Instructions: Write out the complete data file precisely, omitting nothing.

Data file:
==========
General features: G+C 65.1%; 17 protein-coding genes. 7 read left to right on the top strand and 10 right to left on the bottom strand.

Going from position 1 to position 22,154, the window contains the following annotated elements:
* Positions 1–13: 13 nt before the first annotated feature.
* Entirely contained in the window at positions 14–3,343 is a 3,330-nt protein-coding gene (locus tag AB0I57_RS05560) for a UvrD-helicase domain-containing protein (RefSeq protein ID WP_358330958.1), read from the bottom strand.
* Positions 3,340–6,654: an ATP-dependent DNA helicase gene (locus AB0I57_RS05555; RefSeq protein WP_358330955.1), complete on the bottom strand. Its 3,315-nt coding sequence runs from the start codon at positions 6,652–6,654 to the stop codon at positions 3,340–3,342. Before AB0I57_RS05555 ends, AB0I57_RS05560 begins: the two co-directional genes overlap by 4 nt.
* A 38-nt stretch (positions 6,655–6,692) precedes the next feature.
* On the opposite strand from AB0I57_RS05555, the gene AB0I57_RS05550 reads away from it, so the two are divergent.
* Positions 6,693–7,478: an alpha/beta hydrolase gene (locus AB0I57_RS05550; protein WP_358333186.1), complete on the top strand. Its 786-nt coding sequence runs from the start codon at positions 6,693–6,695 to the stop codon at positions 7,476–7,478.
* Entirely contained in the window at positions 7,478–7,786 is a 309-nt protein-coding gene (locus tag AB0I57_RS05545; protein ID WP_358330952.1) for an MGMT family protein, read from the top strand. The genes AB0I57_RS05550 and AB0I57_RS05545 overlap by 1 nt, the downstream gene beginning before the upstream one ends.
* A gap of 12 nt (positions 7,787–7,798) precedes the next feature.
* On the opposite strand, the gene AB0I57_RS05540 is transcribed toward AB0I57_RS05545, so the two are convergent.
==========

General features: G+C 65.1%; 17 protein-coding genes. 7 read left to right on the top strand and 10 right to left on the bottom strand.

Going from position 1 to position 22,154, the window contains the following annotated elements:
* Positions 1–13: 13 nt before the first annotated feature.
* Entirely contained in the window at positions 14–3,343 is a 3,330-nt protein-coding gene (locus tag AB0I57_RS05560) for a UvrD-helicase domain-containing protein (RefSeq protein ID WP_358330958.1), read from the bottom strand.
* Positions 3,340–6,654: an ATP-dependent DNA helicase gene (locus AB0I57_RS05555; RefSeq protein WP_358330955.1), complete on the bottom strand. Its 3,315-nt coding sequence runs from the start codon at positions 6,652–6,654 to the stop codon at positions 3,340–3,342. Before AB0I57_RS05555 ends, AB0I57_RS05560 begins: the two co-directional genes overlap by 4 nt.
* A 38-nt stretch (positions 6,655–6,692) precedes the next feature.
* On the opposite strand from AB0I57_RS05555, the gene AB0I57_RS05550 reads away from it, so the two are divergent.
* Positions 6,693–7,478: an alpha/beta hydrolase gene (locus AB0I57_RS05550; protein WP_358333186.1), complete on the top strand. Its 786-nt coding sequence runs from the start codon at positions 6,693–6,695 to the stop codon at positions 7,476–7,478.
* Entirely contained in the window at positions 7,478–7,786 is a 309-nt protein-coding gene (locus tag AB0I57_RS05545; protein ID WP_358330952.1) for an MGMT family protein, read from the top strand. The genes AB0I57_RS05550 and AB0I57_RS05545 overlap by 1 nt, the downstream gene beginning before the upstream one ends.
* A gap of 12 nt (positions 7,787–7,798) precedes the next feature.
* On the opposite strand, the gene AB0I57_RS05540 is transcribed toward AB0I57_RS05545, so the two are convergent.